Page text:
Salty Dog – “Every Dog Has It’s Day” (1990)

Sweet little baby, she’s my hotdog bun.

Wait, what? What?? Did you just describe a woman as your “hotdog bun”?

Come along with me, just about a barrel of fun.

I’m not really sure I want to come along after that hotdog bun comment.

Gonna brush myself, once right across the hair,
Like Old Mother Hubbard, all of my cupboards been bare.

What the hell are you talking about? Nursery rhymes? Old Mother Hubbard would have slapped the taste from your mouth if she’d heard that hotdog bun comment.

Come on see, my door’s always open,
Even take a bus if you’re car’s broken,
Come along, come along.

So you want her to come see you, this hotdog bun woman, but if her car is broken you’re not going to give her a ride or anything, not even cab fare. Just take a bus, baby, and get over here. Classy.

And so opens Salty Dog’s 1990 debut album Every Dog Has It’s Day, with the song “Come Along”.

I have a confession. I loved this song when it came out. I’m not necessarily proud of that when I go back and read the lyrics, but damn it’s still a catchy jam, one of the last salvos of 80s sleaze rock before it was lit on fire and burned to the ground by grunge a year later. Call it whatever you want – hair metal, butt rock, glam… it’s what I cut my musical teeth on back in the 80s, and I still have a soft spot for it. Which is why I finally broke down and bought a copy of Every Dog Has It’s Day a few weeks back. I’d have bought it on vinyl, but it’s ridiculously expensive – you can find it reasonably priced from European sellers, but the overseas shipping has become pretty outrageous, and the only American seller I could find was asking 40 bucks for it. No thanks, I’ll just get the CD (2016 remastered on the Rock Candy label) for my trip down memory lane.

Salty Dog flamed out pretty quick – they pretty much disappeared after this album, with drugs being one of the main reasons. It was almost three decades before they put out another, 2018s Lost Treasure. The funny thing is that in reading the reviews for Lost Treasure I was surprised by how many bloggers confessed they loved Every Dog Has It’s Day. For a long time I thought I was the only one, since no one else seemed to remember Salty Dog.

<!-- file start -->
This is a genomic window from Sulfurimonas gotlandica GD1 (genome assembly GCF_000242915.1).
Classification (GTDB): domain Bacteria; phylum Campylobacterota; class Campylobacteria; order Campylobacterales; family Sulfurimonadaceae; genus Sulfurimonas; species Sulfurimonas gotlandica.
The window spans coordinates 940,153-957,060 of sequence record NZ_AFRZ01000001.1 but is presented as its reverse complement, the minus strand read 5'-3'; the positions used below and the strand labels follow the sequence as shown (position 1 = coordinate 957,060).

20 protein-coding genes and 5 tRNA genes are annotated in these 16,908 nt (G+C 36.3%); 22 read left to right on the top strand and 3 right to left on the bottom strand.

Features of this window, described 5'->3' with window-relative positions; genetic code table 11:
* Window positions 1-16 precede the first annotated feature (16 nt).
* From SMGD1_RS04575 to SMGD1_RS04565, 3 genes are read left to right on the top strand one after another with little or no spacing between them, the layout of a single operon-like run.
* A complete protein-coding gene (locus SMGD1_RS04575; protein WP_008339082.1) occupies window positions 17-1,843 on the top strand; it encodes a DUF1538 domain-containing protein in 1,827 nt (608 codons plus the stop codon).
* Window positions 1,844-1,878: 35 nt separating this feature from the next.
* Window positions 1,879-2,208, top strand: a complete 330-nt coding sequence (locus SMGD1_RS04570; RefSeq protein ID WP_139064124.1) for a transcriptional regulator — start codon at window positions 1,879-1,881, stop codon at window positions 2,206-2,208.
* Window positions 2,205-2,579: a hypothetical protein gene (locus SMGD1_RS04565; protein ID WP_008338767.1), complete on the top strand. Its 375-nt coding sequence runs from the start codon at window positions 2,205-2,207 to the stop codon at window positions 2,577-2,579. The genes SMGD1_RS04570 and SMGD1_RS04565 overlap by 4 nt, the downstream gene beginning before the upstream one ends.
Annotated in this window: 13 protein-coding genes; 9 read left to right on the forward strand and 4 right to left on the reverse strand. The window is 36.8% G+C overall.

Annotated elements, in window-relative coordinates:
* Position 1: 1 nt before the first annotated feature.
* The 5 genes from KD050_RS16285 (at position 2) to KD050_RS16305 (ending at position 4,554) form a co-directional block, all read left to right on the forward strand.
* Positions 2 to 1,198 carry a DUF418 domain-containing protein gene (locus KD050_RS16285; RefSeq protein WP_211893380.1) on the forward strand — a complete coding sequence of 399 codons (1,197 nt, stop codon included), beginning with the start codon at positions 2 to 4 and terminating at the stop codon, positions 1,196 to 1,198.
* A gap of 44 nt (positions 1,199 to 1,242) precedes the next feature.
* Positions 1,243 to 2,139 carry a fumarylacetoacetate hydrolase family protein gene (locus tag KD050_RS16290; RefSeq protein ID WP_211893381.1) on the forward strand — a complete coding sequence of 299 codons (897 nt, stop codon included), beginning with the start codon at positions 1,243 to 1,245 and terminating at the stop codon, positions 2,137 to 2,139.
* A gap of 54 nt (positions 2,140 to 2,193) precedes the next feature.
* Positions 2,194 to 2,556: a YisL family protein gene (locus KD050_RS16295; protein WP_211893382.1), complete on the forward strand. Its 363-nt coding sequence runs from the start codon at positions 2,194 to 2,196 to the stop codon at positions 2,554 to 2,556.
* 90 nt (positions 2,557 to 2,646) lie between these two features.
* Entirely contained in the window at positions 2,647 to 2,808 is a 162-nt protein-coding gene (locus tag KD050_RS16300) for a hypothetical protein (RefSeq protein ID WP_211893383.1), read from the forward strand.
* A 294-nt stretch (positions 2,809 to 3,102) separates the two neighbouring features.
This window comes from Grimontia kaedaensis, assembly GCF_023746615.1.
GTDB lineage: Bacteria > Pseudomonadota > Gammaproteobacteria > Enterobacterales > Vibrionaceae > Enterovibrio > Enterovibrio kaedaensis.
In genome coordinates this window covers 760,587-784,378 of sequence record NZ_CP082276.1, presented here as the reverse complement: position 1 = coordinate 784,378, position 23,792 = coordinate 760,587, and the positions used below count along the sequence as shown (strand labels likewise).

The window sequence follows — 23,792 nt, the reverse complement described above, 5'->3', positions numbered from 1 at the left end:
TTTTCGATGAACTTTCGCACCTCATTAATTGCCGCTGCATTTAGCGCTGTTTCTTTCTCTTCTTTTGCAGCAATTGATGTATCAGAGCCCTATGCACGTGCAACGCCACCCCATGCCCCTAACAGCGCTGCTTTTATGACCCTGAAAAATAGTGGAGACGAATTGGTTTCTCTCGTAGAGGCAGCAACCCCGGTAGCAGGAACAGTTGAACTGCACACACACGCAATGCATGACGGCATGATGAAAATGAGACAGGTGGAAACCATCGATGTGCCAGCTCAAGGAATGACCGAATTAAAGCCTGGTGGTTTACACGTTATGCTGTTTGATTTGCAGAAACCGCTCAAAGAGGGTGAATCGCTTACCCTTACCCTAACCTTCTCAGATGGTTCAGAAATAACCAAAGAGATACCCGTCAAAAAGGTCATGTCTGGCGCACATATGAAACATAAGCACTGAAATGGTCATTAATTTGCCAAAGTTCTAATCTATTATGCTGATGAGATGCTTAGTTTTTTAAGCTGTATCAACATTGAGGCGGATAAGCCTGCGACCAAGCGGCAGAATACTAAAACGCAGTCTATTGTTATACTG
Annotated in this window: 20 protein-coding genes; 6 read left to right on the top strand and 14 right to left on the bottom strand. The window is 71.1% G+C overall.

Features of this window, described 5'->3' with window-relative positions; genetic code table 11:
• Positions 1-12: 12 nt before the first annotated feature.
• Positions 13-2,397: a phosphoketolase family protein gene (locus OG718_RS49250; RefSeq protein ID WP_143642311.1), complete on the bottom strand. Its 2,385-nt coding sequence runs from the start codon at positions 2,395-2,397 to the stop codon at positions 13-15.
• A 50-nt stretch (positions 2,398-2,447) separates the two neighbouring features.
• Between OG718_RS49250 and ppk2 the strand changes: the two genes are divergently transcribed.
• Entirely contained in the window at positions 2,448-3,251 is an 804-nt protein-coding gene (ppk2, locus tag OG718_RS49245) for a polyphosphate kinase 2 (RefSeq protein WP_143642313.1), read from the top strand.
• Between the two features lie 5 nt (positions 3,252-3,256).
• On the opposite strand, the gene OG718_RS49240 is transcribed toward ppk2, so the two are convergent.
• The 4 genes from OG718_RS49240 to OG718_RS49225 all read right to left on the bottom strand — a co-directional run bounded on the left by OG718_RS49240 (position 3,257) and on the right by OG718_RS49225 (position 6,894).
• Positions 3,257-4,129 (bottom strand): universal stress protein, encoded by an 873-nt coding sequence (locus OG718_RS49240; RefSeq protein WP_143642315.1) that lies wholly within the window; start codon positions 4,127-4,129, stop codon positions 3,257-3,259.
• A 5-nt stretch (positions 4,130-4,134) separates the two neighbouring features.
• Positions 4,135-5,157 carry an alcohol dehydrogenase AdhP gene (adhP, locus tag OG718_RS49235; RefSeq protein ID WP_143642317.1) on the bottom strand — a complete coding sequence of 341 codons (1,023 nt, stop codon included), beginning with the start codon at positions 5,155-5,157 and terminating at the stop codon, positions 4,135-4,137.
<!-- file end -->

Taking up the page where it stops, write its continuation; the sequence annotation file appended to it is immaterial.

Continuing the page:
As for me, I know I’ll be rocking this one in the car.

Omar Souleyman – “Shlon” (2019)

It seemed weird that Shlon made my year-end list as one of the Top 5 releases of 2019 even though I hadn’t written about it yet. It was mostly a timing thing – the album came out late in the year, and I was a bit later still in catching wind of it. But that’s an easy enough situation to rectify.

I first became aware of Omar Souleyman in 2013 when the Syrian musician was scheduled to play at Iceland Airwaves. There was something intriguing about the story of the wedding singer who found international fame later in life, a man who used electronics to blend traditional music with modern, an updating of Syrian dance music. His show at Harpa (below) didn’t disappoint – Souleyman had the crowd eating out of his hands and the entire set was one big party. I’ve been following him ever since.

 Copyright Life in the Vinyl Lane

With only six tracks, on the surface you might think Shlon is a bit short. But with five of the songs clocking in at 5+ minutes you still get about 35 minutes of mind-altering, hypnotizing music. I don’t know anything about dabke, but I know what I like when I hear it, and the blend of pulsing beats and the snake-like progression of the traditional instruments is captivating. The most intriguing track is also the one least like the others, the slow and simmering “Mawwal”, the vocals carrying a depth of emotion in the absence of beats.

I could list to Souleyman for days at a time, letting his music take me away to a completely different world…